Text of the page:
This article updates previous Reserve Bank research on the ways in which developments in the composition and pricing of banks' funding sources have affected their overall cost of funds and influenced lending rates. Banks' funding costs declined a little over 2021 – after falling substantially in the previous year – supported by the Reserve Bank's policy measures. In aggregate, lending rates declined by more than funding costs. As a result, the major banks' average interest rate spread narrowed over the year. The decline in the aggregate lending rate primarily reflected strong price competition and ongoing refinancing activity, particularly in housing lending.

banking, cash rate, credit, interest rates, monetary policy
Finance
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Australian Money Markets through the COVID-19 Pandemic

Ahmet Aziz, Calebe de Roure, Paul Hutchinson and Samual Nightingale

Money markets are used by banks and other entities to borrow and lend funds for short terms, and are central to the implementation and transmission of monetary policy in Australia. It is important that these markets function effectively in all economic conditions, including during the uncertain times of the COVID-19 pandemic. This article examines how the various money markets – including the cash, repo, bank bills, FX swaps and Treasury Notes markets – responded to events of the past two years. Ultimately it finds that Australian money markets have generally functioned well over this time. Short-term funding has remained readily available from these markets, as the RBA has substantially increased the supply of Exchange Settlement balances and investors have continued to desire safe and liquid investments. Over the past two years, money market rates have declined significantly as a result of the decreases in the cash rate target and the increased supply of Australian dollars in these markets.

banking, cash rate, forex, markets, monetary policy, pandemic
Finance
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Australian Securities Markets through the COVID-19 Pandemic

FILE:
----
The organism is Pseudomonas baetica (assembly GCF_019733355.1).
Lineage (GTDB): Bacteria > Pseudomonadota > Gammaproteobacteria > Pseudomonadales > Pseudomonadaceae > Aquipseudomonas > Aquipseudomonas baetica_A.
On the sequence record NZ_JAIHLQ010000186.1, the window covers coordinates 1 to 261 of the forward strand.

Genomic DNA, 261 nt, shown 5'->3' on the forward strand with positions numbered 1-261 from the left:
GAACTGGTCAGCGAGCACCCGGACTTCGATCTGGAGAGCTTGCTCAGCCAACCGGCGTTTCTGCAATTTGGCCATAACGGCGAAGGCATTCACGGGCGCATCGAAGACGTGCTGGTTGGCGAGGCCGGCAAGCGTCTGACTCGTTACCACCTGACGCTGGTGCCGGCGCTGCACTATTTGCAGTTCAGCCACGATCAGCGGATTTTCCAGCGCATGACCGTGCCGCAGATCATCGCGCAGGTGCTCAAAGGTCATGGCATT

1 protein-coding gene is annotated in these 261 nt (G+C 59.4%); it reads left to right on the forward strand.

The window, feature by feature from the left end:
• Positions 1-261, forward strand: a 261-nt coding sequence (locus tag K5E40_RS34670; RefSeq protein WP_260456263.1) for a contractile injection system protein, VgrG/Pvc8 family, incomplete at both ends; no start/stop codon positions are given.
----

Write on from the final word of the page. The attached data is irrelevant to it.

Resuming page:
Claire Johnson, Kevin Lane and Nina McClure

The COVID-19 pandemic disrupted many parts of the Australian economy, including securities markets. These markets play an important role in our economy, including as a source of funding for firms and in the transmission of monetary policy. This article describes how Australian markets for private securities weathered the impact of the COVID-19 shock. As the pandemic escalated, volatility in securities markets increased sharply, and some assets became difficult or costly to trade. The Reserve Bank, along with federal, state and territory governments in Australia, introduced policies to help support the economy and to ensure financial institutions were able to continue lending to households and businesses. These measures helped to support conditions in securities markets, which improved substantially from mid-2020. In turn, the recovery in securities markets helped to support the availability of low-cost funding for Australian businesses and households. Overall, the volatility in these markets at the beginning of the pandemic was brief when compared with the global financial crisis.

financial markets, funding composition, pandemic, securitisation

The graphs in the Bulletin were generated using Mathematica.

ISSN 1837-7211 (Online)